Today’s Headlines for Monday, August 17

  • Aldermen Propose Gas Tax, Congestion Pricing, Uber Surcharge & Bicycle Tax (Sun-Times)
  • Transit Future Could Fund Extension of Blue Line to Schaumburg & Lombard (Active Trans)
  • Super-Low Gas Prices “Soar” by 50 Cents After Equipment Failure at Refinery (Crains)
  • Driver Charged With Homicide After Crash That Terminated Woman’s Pregnancy (CBS)
  • 4 Officers Hurt After Crashing Squad Cars During Chase in West Pullman (Tribune)
  • Man Facing Trial for Simpsons-Inspired Graffiti in Naperville Also Charged With DUI (Tribune)
  • Cyclists Ignoring “No Bikes” on Naperville Riverwalk, Perhaps Because Nearest Street Is 5 Lanes (Tribune)
  • Riverwalk Has Hazards for the Visually Impaired, Including That Guy With Awesome Suits (North Loop)
  • CDOT: Google Maps-Powered App Helped Us Save $25 Million in Construction Costs (Curbed)
  • Cab Company Official Pleads Guilty to Laundering Title of Wrecked Taxi (Sun-Times)
  • Important Hearing for Hector Avalos Case This Thursday (The Chainlink)

Get national headlines at Streetsblog USA

  • R.A. Stewart

    Regarding the Sun-Times tax article, I’d say the only one of those many ideas that is inevitable is a very substantial property tax increase. Everyone except good friends of Joe Berrios should be feeling a little sick right now.

    But the bike tax? The idea that, as Steven explained nearly two years ago, makes no sense? That will “discourage people from using a healthy, affordable mode of transport” and “cost more to administer and enforce than it would generate in fees” (Steven’s words) and, incidentally, hit low-income riders hardest and create yet another pretext for police harassment of minorities and young males? In Chicago, that’s gotta be a contender for the “absolutely senseless, therefore absolutely certain to happen” award.

  • Wewilliewinkleman

    Again, Transit Future is not funding anything. It’s the taxpayers funding these projects and funding Transit Future. And when you have all these different transit advocacy groups making proposals for their pet projects or just to get a project into their doors that they can put their stamp on, means once again you have nothing coordinated and everything piecemeal.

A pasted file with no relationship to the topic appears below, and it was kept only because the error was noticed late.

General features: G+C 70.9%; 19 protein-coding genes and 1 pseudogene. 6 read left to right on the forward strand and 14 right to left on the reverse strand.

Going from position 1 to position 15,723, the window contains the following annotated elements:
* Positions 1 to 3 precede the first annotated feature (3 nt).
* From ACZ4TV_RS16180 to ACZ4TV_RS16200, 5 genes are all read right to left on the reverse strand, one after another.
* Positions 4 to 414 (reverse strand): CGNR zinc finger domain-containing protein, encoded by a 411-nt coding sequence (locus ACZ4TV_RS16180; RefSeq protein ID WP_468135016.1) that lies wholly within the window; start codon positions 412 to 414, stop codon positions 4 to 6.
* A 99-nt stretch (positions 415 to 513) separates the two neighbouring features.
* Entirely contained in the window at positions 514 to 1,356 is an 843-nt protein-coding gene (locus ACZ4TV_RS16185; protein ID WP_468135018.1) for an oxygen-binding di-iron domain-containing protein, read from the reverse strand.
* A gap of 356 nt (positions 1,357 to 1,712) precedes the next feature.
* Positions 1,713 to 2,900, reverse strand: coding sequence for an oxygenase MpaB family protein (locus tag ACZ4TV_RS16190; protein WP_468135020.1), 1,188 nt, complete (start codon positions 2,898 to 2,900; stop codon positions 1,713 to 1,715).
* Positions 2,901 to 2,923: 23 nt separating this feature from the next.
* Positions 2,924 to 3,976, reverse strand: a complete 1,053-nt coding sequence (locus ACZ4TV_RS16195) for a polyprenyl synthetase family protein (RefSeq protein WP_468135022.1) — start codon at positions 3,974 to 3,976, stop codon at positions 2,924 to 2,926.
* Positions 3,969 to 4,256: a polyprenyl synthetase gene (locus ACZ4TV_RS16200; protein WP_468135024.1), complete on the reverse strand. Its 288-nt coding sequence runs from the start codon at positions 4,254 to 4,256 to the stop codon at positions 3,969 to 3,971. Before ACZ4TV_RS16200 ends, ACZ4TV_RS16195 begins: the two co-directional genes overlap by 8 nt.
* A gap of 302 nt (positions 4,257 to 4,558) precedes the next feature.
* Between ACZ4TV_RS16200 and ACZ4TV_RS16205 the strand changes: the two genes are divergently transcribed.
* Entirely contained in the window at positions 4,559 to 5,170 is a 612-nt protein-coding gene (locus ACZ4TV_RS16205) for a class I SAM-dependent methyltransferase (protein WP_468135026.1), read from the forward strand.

• In that suntimes article (first link) i wonder how people can write these things with a straight face, “And if the number of traffic lanes available to motor vehicles was shrinking to make way for cyclists, there should be some responsibility that accompanies those benefits.”

    Should we start to compare the miles of bike lanes with the miles of streets in the city?

  • tooch

    i’m a driver out of necessity who, admittedly, gets frustrated (at times) with the road diets and changes that are benefiting cyclists…but i agree that a bike tax is totally stupid. if anything, we should offer incentives to people to ride more. (and yes, my attitude and comments may seem at odds, but i’ve come to terms with it!).

  • R.A. Stewart

    You’re not the only one in that position. I am a driver myself; as you say, out of necessity; and at times I feel a little like an impostor here, though I don’t pretend to be a regular cyclist. But my grown and college-age kids who are in the city ride often, and in fact over the years one of them has had a bike damaged and two have been injured–not too seriously, fortunately–by our city’s combination of inadequate infrastructure and lousy and irresponsible drivers. So I still have a personal stake, even if I never get my creaking old bones on my Raleigh again.

    More to the point, I think we both recognize that a city more hospitable to riding (and to walking and transit) is a better city for all of us to live in.

  • Most bike lanes didn’t convert an existing travel lane. In most cases the travel lanes were narrowed to the right widths, widths they should have been in the first place.

  • “Google Maps-Powered App” – wow, great promotion for Google Maps. This application really has nothing to do with Google making a map. The base map could have come from anywhere. The real story, and which should have been the headline, is that the cost savings were made by coordinating, which was helped by putting a bird on it…I mean putting stuff on a map.